Montpelier was home to President James Madison, Father of the Constitution and Architect of the Bill of Rights, and Dolley Madison, America’s first "First Lady."
It was here at Montpelier where James Madison shaped the ideas that would become the U.S. Constitution. For six months Madison sat in his upstairs library, where he meticulously studied past forms of governments and organized his thoughts into what he believed were the ideal principles for a representative democracy. Madison’s ideas would become the “Virginia Plan,” and later the framework for the Constitution.
The Montpelier estate features the mansion, garden, historic buildings, exhibits, archaeological sites, and forests trails. Spend an hour or two—or a full day with family and friends—strolling the grounds, picnicking, and learning more about the Constitution, James Madison, and Montpelier.
March 31 to November 1: 9:00 a.m. to 5:00 p.m.
(first tour starts at 9:30 a.m.; last tour starts at 4:00 p.m.)
*Open 7 days a week.
November 2 to January 3: 10:00 a.m. to 4:00 p.m.
(first tour starts at 11:00 a.m.; last tour starts at 3:00 p.m.)
On Thanksgiving weekend (Friday, Nov. 27-Sunday, Nov. 29) & Christmas weekend (Saturday, Dec. 26-Sunday, Dec. 27), tours hours are extended from 10:00 a.m. to 4:00 p.m.
Please note, Montpelier is closed on Thanksgiving Day, Christmas Day
(Note: Many places fill to capacity on busy, nice weather days, especially holiday weekends. Please call ahead or visit the official website to get the most up-to-date information before visiting.)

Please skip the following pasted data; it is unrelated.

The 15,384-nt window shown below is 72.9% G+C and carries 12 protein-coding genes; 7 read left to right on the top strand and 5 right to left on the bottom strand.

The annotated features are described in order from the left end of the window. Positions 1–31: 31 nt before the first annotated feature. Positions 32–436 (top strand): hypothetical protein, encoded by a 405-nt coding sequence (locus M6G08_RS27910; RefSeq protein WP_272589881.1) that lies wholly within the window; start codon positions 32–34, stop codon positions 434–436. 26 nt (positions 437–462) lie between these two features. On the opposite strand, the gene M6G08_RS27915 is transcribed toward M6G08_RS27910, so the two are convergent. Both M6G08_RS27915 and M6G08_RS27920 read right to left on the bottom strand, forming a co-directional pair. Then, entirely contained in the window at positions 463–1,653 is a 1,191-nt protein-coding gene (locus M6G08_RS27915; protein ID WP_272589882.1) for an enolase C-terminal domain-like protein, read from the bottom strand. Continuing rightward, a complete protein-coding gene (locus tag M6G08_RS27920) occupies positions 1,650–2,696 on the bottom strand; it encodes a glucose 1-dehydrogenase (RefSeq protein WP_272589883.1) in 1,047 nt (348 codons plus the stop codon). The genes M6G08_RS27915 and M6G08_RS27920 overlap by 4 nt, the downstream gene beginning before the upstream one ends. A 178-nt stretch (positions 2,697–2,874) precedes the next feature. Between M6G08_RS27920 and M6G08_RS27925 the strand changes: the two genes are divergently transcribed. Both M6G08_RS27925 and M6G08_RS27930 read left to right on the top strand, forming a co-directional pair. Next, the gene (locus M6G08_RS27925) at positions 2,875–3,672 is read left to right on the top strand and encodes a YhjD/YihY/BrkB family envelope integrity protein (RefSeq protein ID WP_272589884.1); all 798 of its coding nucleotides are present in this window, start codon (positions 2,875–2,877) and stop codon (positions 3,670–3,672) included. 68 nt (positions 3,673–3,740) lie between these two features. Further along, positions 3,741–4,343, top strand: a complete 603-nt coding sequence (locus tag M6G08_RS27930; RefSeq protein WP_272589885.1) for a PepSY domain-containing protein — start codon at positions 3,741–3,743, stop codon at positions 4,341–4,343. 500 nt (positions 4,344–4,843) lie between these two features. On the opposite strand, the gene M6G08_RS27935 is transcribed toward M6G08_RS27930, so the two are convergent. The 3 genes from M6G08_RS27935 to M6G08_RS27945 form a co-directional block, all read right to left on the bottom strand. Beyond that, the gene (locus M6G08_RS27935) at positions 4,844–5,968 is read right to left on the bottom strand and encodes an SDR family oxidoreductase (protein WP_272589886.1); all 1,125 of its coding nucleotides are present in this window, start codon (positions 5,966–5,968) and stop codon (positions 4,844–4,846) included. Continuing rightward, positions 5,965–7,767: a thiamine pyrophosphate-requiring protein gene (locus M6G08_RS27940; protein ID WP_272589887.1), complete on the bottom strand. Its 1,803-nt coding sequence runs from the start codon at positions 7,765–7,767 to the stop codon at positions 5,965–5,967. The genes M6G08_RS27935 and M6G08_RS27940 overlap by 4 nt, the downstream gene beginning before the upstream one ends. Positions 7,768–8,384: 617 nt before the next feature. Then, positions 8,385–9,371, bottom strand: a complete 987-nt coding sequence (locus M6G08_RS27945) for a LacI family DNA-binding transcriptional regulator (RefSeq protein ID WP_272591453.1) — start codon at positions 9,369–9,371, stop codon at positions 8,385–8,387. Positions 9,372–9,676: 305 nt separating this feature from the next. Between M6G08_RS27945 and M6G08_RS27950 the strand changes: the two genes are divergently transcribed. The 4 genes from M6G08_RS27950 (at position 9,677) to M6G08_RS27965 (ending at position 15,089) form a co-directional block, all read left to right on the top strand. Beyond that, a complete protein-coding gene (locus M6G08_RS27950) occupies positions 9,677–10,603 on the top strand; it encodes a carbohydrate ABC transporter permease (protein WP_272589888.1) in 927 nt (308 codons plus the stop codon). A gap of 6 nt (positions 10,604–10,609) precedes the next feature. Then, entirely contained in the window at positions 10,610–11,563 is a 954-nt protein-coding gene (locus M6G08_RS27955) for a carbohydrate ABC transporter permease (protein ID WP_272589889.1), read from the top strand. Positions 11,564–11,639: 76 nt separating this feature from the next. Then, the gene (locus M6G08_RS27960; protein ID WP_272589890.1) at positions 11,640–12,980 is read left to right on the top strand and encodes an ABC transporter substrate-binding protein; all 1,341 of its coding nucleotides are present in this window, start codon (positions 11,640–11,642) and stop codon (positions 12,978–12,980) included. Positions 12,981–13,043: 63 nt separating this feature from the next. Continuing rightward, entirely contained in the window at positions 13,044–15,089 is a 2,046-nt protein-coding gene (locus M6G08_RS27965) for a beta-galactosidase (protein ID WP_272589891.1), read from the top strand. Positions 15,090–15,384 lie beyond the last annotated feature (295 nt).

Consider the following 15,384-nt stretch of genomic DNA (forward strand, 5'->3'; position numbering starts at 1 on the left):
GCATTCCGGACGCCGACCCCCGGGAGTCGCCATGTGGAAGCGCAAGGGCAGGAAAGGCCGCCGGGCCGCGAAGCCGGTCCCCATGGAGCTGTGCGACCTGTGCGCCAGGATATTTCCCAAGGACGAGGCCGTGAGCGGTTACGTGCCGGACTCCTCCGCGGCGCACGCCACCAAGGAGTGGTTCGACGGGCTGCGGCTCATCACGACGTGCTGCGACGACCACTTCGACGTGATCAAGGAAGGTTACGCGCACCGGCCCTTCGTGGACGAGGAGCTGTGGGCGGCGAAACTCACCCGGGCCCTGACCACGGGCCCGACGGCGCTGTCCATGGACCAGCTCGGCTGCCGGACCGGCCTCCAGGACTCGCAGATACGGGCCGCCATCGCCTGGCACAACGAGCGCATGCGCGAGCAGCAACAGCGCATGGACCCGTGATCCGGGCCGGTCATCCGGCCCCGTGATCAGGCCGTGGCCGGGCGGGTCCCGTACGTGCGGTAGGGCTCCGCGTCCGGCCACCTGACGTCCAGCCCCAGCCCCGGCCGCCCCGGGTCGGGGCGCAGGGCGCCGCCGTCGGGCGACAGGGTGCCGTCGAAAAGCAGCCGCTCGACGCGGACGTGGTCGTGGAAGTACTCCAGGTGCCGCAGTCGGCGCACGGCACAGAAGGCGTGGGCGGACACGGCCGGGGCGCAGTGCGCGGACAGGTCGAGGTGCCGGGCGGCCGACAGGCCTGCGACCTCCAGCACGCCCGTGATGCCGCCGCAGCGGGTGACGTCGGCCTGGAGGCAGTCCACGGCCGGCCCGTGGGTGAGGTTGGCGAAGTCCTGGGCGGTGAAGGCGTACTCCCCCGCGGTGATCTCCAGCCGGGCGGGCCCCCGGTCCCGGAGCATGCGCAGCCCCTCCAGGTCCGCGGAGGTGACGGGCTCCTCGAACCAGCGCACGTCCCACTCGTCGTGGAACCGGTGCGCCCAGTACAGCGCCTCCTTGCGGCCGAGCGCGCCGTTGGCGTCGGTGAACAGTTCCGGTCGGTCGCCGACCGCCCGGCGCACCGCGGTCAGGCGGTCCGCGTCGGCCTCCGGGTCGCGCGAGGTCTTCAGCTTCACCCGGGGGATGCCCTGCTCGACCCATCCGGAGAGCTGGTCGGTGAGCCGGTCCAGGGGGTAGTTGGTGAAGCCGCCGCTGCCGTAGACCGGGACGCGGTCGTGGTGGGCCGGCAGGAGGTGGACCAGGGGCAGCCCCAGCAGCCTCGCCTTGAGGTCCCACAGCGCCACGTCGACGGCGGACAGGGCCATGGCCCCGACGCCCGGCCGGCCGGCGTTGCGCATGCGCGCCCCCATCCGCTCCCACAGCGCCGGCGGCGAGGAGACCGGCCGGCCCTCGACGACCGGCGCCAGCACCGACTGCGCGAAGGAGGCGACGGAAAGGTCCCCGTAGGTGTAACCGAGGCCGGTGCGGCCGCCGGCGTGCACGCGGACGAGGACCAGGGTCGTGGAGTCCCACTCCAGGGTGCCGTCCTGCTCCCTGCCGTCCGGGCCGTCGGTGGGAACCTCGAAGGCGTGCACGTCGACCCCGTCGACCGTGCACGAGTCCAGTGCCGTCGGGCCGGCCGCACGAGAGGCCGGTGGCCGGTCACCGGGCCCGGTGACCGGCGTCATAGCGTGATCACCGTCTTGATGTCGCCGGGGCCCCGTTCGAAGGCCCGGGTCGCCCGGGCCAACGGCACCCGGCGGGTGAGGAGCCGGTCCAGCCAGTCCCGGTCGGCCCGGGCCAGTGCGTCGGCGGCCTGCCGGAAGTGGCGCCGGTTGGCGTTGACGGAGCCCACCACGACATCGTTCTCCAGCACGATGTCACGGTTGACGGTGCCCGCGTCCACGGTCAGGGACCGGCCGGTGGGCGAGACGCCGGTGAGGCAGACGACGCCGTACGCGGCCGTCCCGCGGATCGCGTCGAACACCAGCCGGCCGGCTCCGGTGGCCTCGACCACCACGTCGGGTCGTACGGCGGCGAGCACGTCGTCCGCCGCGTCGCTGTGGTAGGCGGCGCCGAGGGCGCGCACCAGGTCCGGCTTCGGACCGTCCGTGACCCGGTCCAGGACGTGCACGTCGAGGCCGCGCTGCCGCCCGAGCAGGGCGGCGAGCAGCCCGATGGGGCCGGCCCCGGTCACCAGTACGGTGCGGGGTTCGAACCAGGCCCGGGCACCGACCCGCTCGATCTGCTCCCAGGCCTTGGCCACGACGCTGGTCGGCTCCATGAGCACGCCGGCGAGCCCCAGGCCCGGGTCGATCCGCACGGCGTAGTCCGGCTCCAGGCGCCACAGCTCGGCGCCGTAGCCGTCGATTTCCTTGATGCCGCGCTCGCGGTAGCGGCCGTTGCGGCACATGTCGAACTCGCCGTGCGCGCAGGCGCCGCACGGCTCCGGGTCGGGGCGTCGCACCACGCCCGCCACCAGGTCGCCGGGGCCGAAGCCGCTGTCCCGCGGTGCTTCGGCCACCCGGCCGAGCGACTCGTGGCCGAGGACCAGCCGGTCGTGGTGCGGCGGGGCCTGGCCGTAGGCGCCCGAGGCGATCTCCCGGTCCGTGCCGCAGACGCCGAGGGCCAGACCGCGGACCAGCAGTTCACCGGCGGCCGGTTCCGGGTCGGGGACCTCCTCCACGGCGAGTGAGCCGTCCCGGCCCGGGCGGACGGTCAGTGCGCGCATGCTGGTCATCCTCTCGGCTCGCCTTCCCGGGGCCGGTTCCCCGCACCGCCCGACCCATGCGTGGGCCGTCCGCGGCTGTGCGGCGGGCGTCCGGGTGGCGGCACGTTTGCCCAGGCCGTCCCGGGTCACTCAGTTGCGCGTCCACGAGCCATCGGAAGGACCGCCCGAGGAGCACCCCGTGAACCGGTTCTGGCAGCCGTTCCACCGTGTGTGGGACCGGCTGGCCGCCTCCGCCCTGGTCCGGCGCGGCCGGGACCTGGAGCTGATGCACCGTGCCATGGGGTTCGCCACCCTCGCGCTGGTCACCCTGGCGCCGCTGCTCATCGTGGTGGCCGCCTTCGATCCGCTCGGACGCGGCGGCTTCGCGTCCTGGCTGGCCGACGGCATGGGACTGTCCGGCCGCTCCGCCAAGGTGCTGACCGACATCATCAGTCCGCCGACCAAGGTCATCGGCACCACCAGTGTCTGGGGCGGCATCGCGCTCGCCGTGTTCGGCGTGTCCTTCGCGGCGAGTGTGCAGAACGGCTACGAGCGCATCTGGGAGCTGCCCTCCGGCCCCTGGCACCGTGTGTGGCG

This well-preserved 2,650-acre estate in Orange County, Virginia, was the lifelong home of James Madison. Its history begins with settlement by James Madison's grandfather in the 1720s, and includes slaves who worked and lived on the plantation, Civil War soldiers who encamped on the property, and a freedman's family who lived and farmed here after Emancipation.
In 1901 Montpelier was purchased by William duPont, a leading industrialist, and it remained in the duPont family for most of the 20th century. Upon the senior William duPont's death in 1928, Montpelier became the home of his daughter Marion duPont Scott. She and her brother, William, transformed Montpelier into one of the nation's leading equestrian estates and played an important role in establishing and promoting racing on the flat and steeplechasing in America.
Following Mrs. Scott's death, ownership of Montpelier was transferred in 1984 by her heirs to the National Trust for Historic Preservation in accordance with Mrs. Scott's bequest. The Montpelier Foundation, an independent non-profit organization, was later established by the Trust for the purpose of managing Montpelier. The Montpelier Foundation assumed full financial and administrative responsibility in 2000.
In 2003 The Montpelier Foundation began the restoration of the Montpelier mansion to the 1820s home that James and Dolley Madison knew and loved. The architectural restoration was celebrated on Constitution Day, September 17, 2008. Since that time, the Montpelier Foundation has used the same focus on authenticity to furnish the house and restore the grounds of the property and bring back the homes of the enslaved community who lived at and built Montpelier.